Squeezing Ground Task Force

Squeezing ground conditions pose a serious challenge for a number of underground mines. In the mining context, a practical definition for squeezing ground conditions is when the total displacement of an excavation or, more specifically, the drive closure reaches at least tens of centimetres within the life expectancy of a supported drive. In general, mine drives are designed to be in operation for up to two years. It is also implied that in squeezing ground conditions the resulting loads and displacements will be greater than the capacity of a “stiff” support system. This often results in the significant failure of ground support, and necessitates extensive rehabilitation work.

The Squeezing Ground Task Force was formed in 2007 by the Australian Centre for Geomechanics as a research initiative to facilitate a better understanding of squeezing ground conditions and how different mines manage these issues. The primary ground control aim of the mines dealing with squeezing ground is often to devise a ground support system and strategy that will enable them to complete mining locally, without needing to go through expensive rehabilitation work. Some mines temporarily achieve this goal by a trial-and-error process; at least, until the ground has worsened or until the stress increases. Many other mines operating in squeezing environments resigned themselves to reducing the number of rehabilitation cycles to one or two.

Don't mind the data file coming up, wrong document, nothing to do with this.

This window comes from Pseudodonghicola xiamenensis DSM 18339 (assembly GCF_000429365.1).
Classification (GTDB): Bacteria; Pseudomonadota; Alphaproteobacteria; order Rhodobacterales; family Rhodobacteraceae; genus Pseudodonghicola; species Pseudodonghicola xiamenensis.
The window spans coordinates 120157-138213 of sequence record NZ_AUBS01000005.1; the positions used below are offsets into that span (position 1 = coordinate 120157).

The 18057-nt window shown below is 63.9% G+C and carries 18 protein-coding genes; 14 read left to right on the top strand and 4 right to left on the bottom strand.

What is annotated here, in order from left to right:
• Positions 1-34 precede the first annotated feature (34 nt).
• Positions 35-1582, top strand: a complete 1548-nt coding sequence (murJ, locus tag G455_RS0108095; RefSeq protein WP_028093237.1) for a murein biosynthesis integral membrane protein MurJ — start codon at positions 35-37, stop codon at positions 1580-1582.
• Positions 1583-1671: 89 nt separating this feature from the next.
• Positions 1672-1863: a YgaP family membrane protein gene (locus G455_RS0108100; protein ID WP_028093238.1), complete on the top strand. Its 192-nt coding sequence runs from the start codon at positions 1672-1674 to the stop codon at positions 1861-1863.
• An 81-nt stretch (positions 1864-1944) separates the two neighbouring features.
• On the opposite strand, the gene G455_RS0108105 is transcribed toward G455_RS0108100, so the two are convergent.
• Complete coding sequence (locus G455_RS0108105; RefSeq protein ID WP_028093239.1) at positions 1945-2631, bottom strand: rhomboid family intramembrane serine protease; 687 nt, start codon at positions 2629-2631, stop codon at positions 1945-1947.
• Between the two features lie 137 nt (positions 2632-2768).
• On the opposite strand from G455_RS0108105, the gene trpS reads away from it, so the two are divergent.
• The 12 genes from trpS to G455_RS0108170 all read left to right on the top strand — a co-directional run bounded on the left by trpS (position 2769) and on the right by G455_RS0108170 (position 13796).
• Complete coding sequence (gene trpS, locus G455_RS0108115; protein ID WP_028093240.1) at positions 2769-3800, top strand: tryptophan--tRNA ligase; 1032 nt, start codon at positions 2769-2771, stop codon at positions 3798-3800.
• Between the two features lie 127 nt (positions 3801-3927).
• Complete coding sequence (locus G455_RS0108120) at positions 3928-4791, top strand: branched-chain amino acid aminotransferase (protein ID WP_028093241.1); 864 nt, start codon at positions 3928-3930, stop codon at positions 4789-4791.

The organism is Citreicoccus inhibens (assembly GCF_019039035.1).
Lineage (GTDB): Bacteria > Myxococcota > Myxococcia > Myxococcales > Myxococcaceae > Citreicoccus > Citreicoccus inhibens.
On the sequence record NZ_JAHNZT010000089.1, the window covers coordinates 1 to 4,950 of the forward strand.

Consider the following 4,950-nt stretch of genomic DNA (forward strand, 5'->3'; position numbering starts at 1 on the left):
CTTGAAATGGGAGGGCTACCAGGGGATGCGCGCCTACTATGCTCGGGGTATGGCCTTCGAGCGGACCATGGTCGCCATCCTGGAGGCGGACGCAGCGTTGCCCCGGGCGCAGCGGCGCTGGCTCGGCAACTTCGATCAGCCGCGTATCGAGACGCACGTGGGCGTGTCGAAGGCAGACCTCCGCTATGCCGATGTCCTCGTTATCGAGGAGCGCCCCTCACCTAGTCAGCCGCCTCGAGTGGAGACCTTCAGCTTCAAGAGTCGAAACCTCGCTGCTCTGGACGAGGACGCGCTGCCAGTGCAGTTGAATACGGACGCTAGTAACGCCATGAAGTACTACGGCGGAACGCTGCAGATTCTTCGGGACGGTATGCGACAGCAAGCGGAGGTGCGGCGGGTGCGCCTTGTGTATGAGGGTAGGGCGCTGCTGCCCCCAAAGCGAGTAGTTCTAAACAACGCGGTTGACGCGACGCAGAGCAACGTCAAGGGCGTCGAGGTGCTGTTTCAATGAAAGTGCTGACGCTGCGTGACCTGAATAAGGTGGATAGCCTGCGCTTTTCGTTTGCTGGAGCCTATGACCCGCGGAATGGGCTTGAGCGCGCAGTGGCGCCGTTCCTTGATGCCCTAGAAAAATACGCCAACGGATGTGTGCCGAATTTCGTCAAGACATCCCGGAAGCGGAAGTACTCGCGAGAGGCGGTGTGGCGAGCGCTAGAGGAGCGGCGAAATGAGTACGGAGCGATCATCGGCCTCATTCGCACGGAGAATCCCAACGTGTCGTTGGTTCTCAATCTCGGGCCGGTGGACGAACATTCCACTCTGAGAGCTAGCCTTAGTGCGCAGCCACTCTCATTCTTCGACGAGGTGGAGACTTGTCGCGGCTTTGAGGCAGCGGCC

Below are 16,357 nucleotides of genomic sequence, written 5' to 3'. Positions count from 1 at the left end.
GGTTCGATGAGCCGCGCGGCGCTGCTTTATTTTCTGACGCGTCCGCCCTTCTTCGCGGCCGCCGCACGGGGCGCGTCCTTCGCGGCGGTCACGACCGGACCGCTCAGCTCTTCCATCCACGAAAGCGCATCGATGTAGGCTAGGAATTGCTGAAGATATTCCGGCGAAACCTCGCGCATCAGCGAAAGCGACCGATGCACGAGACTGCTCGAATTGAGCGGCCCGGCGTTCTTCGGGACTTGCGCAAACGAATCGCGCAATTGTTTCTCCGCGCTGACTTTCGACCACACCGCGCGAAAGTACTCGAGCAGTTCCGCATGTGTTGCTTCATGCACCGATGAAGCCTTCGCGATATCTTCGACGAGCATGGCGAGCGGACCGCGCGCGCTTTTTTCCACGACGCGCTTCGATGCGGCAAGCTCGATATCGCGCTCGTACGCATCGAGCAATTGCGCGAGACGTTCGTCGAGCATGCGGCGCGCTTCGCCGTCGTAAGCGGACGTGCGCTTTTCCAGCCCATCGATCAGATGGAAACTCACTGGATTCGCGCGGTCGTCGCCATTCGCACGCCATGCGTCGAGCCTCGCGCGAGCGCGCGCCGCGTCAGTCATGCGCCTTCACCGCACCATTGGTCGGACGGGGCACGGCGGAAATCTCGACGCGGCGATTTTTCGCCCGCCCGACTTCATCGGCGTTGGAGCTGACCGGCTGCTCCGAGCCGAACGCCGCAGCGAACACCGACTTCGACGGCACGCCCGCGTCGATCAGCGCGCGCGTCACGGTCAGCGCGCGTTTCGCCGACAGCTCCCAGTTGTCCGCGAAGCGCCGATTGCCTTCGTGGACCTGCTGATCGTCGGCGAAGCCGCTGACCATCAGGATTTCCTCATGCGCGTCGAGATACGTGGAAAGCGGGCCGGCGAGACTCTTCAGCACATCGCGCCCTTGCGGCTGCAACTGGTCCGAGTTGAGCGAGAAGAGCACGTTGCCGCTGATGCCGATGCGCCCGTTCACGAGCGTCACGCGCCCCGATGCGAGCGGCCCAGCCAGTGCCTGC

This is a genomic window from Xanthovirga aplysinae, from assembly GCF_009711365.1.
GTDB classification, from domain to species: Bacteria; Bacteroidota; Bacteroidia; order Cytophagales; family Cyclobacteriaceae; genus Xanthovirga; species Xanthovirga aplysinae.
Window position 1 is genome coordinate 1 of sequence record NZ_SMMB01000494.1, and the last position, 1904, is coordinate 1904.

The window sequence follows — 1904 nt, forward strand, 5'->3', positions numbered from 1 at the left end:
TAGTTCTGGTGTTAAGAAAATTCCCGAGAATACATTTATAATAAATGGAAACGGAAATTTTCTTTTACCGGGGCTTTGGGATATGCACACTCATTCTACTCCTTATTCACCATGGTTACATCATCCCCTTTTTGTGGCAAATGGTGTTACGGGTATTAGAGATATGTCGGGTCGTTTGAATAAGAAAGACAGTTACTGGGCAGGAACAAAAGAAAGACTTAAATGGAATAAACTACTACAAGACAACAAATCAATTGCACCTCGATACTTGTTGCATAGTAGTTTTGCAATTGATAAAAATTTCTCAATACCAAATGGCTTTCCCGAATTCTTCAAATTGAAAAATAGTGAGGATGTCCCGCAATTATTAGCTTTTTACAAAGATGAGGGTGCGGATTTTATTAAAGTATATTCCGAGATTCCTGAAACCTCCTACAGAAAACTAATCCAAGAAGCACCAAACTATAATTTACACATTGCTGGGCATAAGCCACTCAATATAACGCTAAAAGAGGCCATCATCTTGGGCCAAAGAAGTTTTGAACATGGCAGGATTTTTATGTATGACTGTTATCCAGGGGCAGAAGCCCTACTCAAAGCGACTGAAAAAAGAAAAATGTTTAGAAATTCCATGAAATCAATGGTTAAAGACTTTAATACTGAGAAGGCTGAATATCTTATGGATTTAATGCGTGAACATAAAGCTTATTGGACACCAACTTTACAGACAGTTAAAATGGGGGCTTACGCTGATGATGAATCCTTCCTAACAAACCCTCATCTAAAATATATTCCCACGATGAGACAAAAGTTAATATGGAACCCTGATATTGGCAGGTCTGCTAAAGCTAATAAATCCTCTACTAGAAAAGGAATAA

The Squeezing Ground Task Force was a collaboration between the ACG, Professor John Hadjigeorgiou of Laval University, and industry partners BHP Billiton Nickel West, Norilsk Nickel Australia Pty Ltd, Goldfields of Australia, Agnico Eagle and Xstrata Nickel. In May 2008, the task force completed a state-of-the-art review of the squeezing ground problems in selected underground mines owned by the industry partners. Site visits were undertaken in July 2007 in Canada and in October 2007 in Australia. In total, four Western Australian mines (Maggie Hayes, Black Swan Nickel, Waroonga, Perseverance), and one Canadian mine (LaRonde) were visited by the Squeezing Ground Task Force. The Canadian leg of the visit included visits to two Xstrata Nickel mines: Craig and Fraser.

The comparison of the practices between the five mines involved in the Squeezing Ground Task Force allowed the task force to draw some pertinent conclusions. This investigation has also challenged some of the conventional wisdom and helped formulate some interesting questions that could eventually be addressed in future research.

The most obvious observation from the mine visits is the clear dichotomy between Australian and Canadian ground support practices. In terms of surface support, Australian mines are using an excessive amount of fibrecrete, while the Canadian mines rely primarily on weld-mesh, at times supplemented with mesh-straps. On the other hand, reinforcement practices in Australia are strongly driven by the installation technique, which are more mechanised, relying almost entirely on Jumbos. From the Squeezing Ground Task Force observations, a new research proposal to address squeezing ground problems is currently in preparation.